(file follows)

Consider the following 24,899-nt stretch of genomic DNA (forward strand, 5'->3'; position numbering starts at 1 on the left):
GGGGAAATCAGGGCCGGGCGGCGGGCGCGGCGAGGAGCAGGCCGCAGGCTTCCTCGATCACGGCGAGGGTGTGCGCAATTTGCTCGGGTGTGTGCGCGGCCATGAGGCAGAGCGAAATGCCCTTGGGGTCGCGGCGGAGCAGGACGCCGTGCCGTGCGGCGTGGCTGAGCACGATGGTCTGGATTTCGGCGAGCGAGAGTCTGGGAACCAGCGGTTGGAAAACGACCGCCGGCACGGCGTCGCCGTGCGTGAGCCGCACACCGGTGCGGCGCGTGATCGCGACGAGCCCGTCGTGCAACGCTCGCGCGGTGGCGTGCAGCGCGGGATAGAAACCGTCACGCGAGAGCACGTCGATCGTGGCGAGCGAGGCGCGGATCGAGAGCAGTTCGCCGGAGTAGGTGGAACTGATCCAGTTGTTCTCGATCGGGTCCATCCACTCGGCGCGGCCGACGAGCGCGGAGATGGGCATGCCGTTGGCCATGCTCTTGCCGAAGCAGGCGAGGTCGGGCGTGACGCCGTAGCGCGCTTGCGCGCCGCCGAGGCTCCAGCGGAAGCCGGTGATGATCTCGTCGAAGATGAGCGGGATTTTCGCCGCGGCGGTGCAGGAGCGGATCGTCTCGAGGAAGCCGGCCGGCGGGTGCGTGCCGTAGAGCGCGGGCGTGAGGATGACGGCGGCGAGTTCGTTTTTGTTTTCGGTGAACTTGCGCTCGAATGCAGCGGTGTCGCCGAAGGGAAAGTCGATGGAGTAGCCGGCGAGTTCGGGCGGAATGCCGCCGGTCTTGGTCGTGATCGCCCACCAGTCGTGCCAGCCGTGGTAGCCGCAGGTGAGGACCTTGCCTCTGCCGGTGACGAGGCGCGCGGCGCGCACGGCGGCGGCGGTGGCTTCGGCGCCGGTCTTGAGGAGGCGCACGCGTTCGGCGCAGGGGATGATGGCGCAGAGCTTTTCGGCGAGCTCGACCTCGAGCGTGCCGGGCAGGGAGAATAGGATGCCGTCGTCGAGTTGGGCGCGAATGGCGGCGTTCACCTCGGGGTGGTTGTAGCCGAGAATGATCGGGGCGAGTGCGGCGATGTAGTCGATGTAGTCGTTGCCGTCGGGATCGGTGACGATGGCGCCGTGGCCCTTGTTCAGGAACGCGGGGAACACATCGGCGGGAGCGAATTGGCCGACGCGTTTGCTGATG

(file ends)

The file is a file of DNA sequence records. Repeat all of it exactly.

Consider the following 24,899-nt stretch of genomic DNA (forward strand, 5'->3'; position numbering starts at 1 on the left):
GGGGAAATCAGGGCCGGGCGGCGGGCGCGGCGAGGAGCAGGCCGCAGGCTTCCTCGATCACGGCGAGGGTGTGCGCAATTTGCTCGGGTGTGTGCGCGGCCATGAGGCAGAGCGAAATGCCCTTGGGGTCGCGGCGGAGCAGGACGCCGTGCCGTGCGGCGTGGCTGAGCACGATGGTCTGGATTTCGGCGAGCGAGAGTCTGGGAACCAGCGGTTGGAAAACGACCGCCGGCACGGCGTCGCCGTGCGTGAGCCGCACACCGGTGCGGCGCGTGATCGCGACGAGCCCGTCGTGCAACGCTCGCGCGGTGGCGTGCAGCGCGGGATAGAAACCGTCACGCGAGAGCACGTCGATCGTGGCGAGCGAGGCGCGGATCGAGAGCAGTTCGCCGGAGTAGGTGGAACTGATCCAGTTGTTCTCGATCGGGTCCATCCACTCGGCGCGGCCGACGAGCGCGGAGATGGGCATGCCGTTGGCCATGCTCTTGCCGAAGCAGGCGAGGTCGGGCGTGACGCCGTAGCGCGCTTGCGCGCCGCCGAGGCTCCAGCGGAAGCCGGTGATGATCTCGTCGAAGATGAGCGGGATTTTCGCCGCGGCGGTGCAGGAGCGGATCGTCTCGAGGAAGCCGGCCGGCGGGTGCGTGCCGTAGAGCGCGGGCGTGAGGATGACGGCGGCGAGTTCGTTTTTGTTTTCGGTGAACTTGCGCTCGAATGCAGCGGTGTCGCCGAAGGGAAAGTCGATGGAGTAGCCGGCGAGTTCGGGCGGAATGCCGCCGGTCTTGGTCGTGATCGCCCACCAGTCGTGCCAGCCGTGGTAGCCGCAGGTGAGGACCTTGCCTCTGCCGGTGACGAGGCGCGCGGCGCGCACGGCGGCGGCGGTGGCTTCGGCGCCGGTCTTGAGGAGGCGCACGCGTTCGGCGCAGGGGATGATGGCGCAGAGCTTTTCGGCGAGCTCGACCTCGAGCGTGCCGGGCAGGGAGAATAGGATGCCGTCGTCGAGTTGGGCGCGAATGGCGGCGTTCACCTCGGGGTGGTTGTAGCCGAGAATGATCGGGGCGAGTGCGGCGATGTAGTCGATGTAGTCGTTGCCGTCGGGATCGGTGACGATGGCGCCGTGGCCCTTGTTCAGGAACGCGGGGAACACATCGGCGGGAGCGAATTGGCCGACGCGTTTGCTGATG